Wednesday, October 31, 2012

Thomas “Dambo” Winther

A lovely project closer to home...... street artist Thomas “Dambo” Winther's "Happy City Birds" project is about recycling trash by making them into birdhouses.

I'd love to sign my kids up for one of his workshops..... Check out Treehuggers article here.

Take Me Outside

Hats off to Colin Harris at Take Me Outside, who just finished nine months of running 4722 miles across Canada to promote the idea of getting outside.

Mission statement:

"We believe in the power of outdoor experiential learning. We believe in the countless benefits that having a relationship with nature brings. We believe in getting youth outside and active and hope to promote this message through various means of advocacy, including an apparel initiative to get students outside of the classroom.  Take Me Outside is a non profit organization whose next project is to run across Canada, encouraging youth to get outside, be active and reconnect with nature.

Join us in our mission - To get people, both young and old, outside! We are but a few, and the task is large. And so important."

This should go international.... such a great idea.

Catherine Nelson

These are beautiful. 

Catherine Nelson, from Sydney, uses hundreds of nature shots and literally "paints" these amazing ecosystems.

There are many more to see on her website. Check them out.

Beau Lotto + Amy O’Toole: Science is for everyone, kids included

LOVE IT!!!!!!

(I know it's rude to shout but you have to watch this..... it is so good.)

Monday, October 29, 2012

Open for Play seminar

The Open for Play seminar was part of Open House London 2012 and included an exciting evening of talks about child-friendly urban public spaces and neighbourhoods.

Must have been hiding in my cave when this happened. Luckily for me Tim Gill (co-organiser along with Paige Johnson from Playscapes and Alex Gilliam from Public Workshop) has posted the full programme of videos.

Worth watching, seriously.

Sunday, October 28, 2012

David Attenborough

"The truth is: the natural world is changing. And we are totally dependent on that world. It provides our food, water and air. It is the most precious thing we have and we need to defend it."

David Attenborough in a great interview over at the Guardian.

Plus, he has a new program called Attenborough: 60 Years in the Wild, coming to BBC2 on the 16 Nov..... Can't wait.

Tuesday, October 23, 2012

Thursday, October 18, 2012

Getting kids into nature starts at home

I love the National Trust in the UK, partly because they always have lovely cafes and the most delicious cakes at all of their places, (at least the ones I've had to good fortune to visit...) but also because they are committed to protecting historic places and green spaces.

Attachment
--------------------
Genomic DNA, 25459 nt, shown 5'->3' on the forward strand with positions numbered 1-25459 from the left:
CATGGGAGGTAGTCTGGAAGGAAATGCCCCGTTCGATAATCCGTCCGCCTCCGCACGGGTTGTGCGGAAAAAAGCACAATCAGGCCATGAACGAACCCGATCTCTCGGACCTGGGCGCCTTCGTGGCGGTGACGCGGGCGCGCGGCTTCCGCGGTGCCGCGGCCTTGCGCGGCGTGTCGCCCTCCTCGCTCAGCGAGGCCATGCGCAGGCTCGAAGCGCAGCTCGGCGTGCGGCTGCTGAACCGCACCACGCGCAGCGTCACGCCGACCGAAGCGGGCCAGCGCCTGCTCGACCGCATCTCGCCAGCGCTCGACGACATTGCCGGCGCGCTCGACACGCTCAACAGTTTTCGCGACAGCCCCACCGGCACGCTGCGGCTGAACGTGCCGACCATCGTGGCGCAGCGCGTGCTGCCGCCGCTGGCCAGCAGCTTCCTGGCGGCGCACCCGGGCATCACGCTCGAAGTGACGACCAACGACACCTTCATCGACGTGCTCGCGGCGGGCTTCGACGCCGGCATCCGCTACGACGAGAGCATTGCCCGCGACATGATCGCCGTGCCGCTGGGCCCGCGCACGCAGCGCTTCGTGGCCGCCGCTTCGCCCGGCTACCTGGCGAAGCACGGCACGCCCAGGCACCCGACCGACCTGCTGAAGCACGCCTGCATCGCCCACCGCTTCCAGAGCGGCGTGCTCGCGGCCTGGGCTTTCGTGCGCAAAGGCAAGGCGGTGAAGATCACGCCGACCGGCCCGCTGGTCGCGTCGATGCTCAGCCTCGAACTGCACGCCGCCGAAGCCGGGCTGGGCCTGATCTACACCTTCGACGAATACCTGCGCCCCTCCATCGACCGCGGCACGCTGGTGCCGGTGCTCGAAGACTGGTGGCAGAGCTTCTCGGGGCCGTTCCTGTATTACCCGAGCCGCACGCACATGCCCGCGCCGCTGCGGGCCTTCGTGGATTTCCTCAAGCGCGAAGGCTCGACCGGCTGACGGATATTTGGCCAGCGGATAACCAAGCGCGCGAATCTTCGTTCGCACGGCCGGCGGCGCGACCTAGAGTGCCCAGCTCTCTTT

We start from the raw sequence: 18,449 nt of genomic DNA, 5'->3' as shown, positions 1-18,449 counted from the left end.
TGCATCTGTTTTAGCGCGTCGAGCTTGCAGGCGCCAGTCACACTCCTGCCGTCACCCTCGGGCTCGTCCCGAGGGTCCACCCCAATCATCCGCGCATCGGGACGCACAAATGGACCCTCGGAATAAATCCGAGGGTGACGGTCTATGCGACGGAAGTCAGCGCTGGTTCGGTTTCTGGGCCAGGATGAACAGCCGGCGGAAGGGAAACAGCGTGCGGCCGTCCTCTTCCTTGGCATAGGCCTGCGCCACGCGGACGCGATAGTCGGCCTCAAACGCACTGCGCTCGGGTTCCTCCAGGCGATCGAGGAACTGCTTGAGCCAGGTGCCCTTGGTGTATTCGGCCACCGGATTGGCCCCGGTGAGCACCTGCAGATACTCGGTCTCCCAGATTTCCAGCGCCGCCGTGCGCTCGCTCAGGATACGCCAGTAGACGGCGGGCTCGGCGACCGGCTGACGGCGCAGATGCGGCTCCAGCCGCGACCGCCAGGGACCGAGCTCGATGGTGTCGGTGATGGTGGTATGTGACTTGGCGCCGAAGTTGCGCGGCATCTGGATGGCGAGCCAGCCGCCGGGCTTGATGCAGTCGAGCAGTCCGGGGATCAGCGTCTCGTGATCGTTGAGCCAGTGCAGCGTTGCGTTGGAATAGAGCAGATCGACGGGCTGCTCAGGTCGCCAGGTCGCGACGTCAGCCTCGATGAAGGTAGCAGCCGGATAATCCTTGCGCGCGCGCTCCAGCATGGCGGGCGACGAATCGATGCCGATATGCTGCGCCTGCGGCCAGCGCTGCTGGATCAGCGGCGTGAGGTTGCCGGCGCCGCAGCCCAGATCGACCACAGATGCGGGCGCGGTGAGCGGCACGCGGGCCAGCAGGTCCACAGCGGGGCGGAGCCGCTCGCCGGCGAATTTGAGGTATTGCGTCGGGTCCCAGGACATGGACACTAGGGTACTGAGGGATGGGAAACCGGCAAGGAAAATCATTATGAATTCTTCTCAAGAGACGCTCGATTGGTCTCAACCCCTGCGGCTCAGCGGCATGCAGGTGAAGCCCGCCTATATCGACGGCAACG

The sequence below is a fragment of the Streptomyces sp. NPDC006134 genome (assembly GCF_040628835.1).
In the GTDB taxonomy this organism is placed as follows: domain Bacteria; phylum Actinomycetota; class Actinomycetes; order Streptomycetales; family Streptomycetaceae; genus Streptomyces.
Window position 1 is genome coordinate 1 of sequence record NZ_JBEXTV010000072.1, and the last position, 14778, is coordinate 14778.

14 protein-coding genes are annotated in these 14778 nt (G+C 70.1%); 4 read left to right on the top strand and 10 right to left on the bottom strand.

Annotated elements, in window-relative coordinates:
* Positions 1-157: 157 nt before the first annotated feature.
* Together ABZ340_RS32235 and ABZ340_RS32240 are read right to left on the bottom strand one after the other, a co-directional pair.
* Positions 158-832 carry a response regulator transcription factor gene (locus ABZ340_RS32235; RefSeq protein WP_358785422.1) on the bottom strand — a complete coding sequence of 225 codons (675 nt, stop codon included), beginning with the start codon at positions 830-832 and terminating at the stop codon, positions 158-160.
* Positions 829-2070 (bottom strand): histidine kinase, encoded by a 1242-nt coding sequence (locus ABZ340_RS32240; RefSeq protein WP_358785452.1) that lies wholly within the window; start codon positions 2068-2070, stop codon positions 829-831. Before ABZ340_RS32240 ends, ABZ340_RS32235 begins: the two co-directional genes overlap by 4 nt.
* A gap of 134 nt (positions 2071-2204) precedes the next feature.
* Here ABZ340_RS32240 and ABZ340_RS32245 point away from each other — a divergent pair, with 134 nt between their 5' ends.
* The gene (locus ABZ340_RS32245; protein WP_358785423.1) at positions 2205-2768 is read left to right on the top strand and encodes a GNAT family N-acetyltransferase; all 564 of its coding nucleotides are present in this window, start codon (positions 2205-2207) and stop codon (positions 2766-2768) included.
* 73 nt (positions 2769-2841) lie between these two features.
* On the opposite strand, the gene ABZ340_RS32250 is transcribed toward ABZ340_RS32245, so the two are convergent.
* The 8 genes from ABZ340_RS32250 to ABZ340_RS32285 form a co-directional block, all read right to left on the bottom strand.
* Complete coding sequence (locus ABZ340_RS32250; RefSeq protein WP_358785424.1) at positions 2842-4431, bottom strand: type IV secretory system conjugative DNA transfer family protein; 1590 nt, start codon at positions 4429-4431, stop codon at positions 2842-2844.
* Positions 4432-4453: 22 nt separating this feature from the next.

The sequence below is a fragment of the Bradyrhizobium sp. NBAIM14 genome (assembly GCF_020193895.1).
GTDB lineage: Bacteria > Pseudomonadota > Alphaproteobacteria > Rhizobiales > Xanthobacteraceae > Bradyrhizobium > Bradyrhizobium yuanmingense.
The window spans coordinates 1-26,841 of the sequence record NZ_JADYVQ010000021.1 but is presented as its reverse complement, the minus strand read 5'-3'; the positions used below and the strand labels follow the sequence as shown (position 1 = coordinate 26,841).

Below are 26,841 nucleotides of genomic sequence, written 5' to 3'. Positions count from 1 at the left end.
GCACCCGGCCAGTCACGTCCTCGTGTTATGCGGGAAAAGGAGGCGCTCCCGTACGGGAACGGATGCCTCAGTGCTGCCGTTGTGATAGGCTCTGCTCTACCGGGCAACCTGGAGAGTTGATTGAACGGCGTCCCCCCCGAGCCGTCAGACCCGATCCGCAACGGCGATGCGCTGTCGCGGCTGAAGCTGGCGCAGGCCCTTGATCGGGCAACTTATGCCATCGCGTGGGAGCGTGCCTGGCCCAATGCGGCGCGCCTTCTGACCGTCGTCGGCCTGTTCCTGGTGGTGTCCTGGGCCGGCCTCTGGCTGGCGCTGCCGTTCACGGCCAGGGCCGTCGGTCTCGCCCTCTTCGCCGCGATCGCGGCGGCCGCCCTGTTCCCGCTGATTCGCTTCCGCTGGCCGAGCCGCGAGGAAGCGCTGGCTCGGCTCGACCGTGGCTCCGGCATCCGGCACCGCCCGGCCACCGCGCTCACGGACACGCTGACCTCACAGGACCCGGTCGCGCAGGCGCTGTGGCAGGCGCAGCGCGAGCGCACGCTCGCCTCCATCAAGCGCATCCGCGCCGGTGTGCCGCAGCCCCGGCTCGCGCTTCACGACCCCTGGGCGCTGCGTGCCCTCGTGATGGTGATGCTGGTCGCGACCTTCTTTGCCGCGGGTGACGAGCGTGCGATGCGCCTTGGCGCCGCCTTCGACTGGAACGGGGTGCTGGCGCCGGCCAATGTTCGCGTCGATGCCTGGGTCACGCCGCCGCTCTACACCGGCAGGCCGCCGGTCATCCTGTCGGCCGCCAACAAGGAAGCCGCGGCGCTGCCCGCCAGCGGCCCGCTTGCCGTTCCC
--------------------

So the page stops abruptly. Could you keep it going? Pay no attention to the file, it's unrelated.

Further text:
Recently they sought submissions from experts and the public for their Natural Childhood Inquiry and the results can be found here.

"Inquiry respondents said parents need more accessible child and family-friendly green and natural spaces and that opportunities for children to access and enjoy nature need to be promoted in a more joined-up fashion, and in ways that appeal more to families and children.

Much more could be made of the smaller everyday opportunities for children to play outdoors close to home to connect with nature on their doorstep and parents should look to draw more on networks of family and friends, especially grandparents, to help share the load of their children getting outdoors more.

Time learning and playing outdoors also needs to become a bigger element of the typical school day."

21 Super Kids that Will Save the World from Adults

Treehugger have put together a list of 21 fantastic kids and their achievements...... that I am personally in awe of.

From a 16-year-old scientist, who identified two strains of bacteria that work together to decompose plastic bags to a 10 year old's petition that led to Jamba Juice ditching their styrofoam cups.....

The beautiful painting to the left is by 11 year old Olivia Bouler, who partnered with the Audubon Society to sell of her original sketches to raise money for the birds most affected by the Deepwater Horizon Oil Spill.

Love, love, love it.

Fifth Street Farm

Every school should have one, a beautifully designed roof top farm.

From their website:
"Fifth Street Farm is a collaborative educational project serving three New York City public schools on the rooftop of the Robert Simon Complex in the East Village. Fifth Street Farm was created as a tool for providing inner-city children a greater awareness and understanding of the natural world, especially the role plants play in the food web.